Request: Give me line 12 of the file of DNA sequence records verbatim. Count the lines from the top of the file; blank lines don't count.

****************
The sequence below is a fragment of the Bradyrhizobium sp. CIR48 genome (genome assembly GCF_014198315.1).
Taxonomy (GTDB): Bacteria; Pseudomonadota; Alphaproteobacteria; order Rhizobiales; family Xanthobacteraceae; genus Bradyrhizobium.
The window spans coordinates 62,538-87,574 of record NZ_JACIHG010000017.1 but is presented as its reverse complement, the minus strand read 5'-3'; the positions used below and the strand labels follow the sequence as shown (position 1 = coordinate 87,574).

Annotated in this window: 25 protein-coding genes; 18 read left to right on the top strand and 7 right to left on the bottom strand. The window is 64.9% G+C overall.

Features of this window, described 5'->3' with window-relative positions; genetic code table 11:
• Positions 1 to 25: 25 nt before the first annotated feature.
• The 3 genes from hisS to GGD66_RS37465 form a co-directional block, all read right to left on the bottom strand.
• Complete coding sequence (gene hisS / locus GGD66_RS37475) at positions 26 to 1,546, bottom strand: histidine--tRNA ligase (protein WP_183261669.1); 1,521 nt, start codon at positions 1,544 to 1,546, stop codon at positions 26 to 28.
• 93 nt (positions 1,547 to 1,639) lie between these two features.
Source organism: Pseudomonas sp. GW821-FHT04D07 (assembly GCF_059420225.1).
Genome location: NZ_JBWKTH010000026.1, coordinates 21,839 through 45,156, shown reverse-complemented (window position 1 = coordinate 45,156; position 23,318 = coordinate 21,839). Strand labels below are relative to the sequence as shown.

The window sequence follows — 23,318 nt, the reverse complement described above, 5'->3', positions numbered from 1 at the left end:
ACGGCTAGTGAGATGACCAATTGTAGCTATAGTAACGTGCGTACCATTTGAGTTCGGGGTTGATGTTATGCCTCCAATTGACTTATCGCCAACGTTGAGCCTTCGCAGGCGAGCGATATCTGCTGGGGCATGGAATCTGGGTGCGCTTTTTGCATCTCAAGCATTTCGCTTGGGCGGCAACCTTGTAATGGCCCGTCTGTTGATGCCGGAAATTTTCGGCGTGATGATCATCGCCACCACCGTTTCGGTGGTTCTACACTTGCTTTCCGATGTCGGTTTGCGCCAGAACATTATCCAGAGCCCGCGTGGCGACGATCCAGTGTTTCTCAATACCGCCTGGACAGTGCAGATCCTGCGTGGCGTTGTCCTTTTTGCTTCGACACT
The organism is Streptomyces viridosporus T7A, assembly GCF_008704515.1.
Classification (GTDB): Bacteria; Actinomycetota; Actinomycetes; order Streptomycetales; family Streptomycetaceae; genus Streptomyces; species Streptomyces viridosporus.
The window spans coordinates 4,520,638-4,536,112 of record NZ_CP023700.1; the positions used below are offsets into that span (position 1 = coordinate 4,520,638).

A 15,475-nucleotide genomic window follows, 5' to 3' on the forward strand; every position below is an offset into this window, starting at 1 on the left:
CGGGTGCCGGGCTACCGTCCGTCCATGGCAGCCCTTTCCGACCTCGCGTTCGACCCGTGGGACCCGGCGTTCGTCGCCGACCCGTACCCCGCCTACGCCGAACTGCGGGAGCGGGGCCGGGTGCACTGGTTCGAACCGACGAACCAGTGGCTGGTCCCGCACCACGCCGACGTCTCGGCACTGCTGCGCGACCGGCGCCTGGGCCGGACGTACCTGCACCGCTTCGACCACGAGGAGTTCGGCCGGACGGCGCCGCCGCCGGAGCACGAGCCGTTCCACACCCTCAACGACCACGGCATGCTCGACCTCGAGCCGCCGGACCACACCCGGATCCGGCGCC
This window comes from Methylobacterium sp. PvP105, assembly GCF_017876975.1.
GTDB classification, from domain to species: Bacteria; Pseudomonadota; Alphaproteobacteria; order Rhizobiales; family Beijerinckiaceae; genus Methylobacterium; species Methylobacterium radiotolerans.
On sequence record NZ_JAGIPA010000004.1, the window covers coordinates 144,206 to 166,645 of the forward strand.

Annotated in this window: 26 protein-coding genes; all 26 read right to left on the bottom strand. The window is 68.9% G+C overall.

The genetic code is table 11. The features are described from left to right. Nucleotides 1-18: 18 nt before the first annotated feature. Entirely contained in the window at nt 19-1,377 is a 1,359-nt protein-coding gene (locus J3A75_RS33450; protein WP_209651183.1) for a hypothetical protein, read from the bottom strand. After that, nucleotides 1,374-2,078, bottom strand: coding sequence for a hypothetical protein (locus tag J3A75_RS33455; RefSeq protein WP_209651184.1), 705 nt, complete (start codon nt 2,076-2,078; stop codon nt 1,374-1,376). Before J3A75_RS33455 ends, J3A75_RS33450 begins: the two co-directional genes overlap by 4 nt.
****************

The window sequence follows — 23,318 nt, the reverse complement described above, 5'->3', positions numbered from 1 at the left end: